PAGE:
WCBE

Literature

Literature

On this week’s Shelf Discovery, Kristin searches for answers with a not-so-mild-mannered single mom in Maggie Barbieri’s latest Maeve Conlon novel, Lie in Plain Sight.

Title: Lie in Plain Sight

Author: Maggie Barbieri

Pages: 326

Publisher: Minotaur Books

ISBN: 978-1250073440

And read Kristin's full review on NightsAndWeekends.com.

Food, clothing, and shelter: How have these three basic necessities been inflated into a culture of consumption that now threatens to deplete the resources of the planet that gives us life? That's the question at the heart of Frank Trentmann's new book, Empire of Things. Trentmann has the bona fides to back up his exhaustive probe into consumerism: He's a decorated academic and the award-winning author of Free Trade Nation: Commerce, Consumption, and Civil Society in Modern Britain and The Oxford Handbook of the History of Consumption.

Murder And Crows In 'Taxidermist's Daughter'

Mar 29, 2016

A colony of jackdaws. A tiding of magpies. A storytelling of rooks. A murder of crows. These whimsical collective nouns roost at the heart of Kate Mosse's new gothic thriller, The Taxidermist's Daughter. Posing the dead as living creatures has an honored place in the psychology of horror, from Norman Bates' stuffed critters in Psycho, to his real-life forerunner, Ed Gein, the mad taxidermist of deepest, darkest Wisconsin. Mosse employs taxidermy as a clever device over which to drape the skin of her story.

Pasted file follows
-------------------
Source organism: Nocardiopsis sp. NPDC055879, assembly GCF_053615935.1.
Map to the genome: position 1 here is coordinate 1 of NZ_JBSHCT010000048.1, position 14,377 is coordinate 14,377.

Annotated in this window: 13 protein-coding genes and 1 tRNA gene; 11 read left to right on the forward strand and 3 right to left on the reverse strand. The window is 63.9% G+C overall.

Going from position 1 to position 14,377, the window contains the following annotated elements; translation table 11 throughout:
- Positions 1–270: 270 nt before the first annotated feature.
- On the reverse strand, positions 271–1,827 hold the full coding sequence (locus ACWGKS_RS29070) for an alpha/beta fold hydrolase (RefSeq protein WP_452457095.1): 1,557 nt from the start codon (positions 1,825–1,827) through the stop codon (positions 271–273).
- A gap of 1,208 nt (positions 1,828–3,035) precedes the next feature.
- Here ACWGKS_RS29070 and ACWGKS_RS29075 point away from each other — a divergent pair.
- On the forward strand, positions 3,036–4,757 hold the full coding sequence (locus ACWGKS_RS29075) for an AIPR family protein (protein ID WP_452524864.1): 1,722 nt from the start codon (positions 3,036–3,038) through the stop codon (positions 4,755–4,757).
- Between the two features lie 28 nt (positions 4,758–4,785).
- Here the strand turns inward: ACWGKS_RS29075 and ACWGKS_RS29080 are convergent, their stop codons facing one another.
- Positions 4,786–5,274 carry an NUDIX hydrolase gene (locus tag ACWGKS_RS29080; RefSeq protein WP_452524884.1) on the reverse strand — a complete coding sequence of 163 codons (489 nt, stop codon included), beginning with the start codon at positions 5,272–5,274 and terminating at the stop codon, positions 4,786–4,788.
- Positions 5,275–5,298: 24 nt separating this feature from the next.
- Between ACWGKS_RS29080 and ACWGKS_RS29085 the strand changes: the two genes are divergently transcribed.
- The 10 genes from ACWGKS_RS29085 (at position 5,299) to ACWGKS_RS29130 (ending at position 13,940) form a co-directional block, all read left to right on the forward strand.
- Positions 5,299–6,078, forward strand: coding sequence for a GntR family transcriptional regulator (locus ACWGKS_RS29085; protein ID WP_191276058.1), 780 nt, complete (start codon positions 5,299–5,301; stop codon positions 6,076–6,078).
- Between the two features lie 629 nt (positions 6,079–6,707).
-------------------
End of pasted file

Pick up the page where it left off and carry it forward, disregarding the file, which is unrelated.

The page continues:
On this week’s Shelf Discovery, Kristin moves into a mysterious little town with the audio edition of Natalie Lloyd’s A Snicker of Magic.

Title: A Snicker of Magic

Author: Natalie Lloyd

Runtime: 8 hours, 12 minutes

Publisher: Scholastic Audio

AISN: B00INC9W4M

And read Kristin's full review on NightsAndWeekends.com.

Helen Oyeyemi is one of literature's weird sisters. She's kin to the uncanny likes of Angela Carter, Shirley Jackson and Jeanette Winterson, whose names trail down the back covers of her books like a pagan invocation.

True Love And Time Travel In 'Patience'

Mar 22, 2016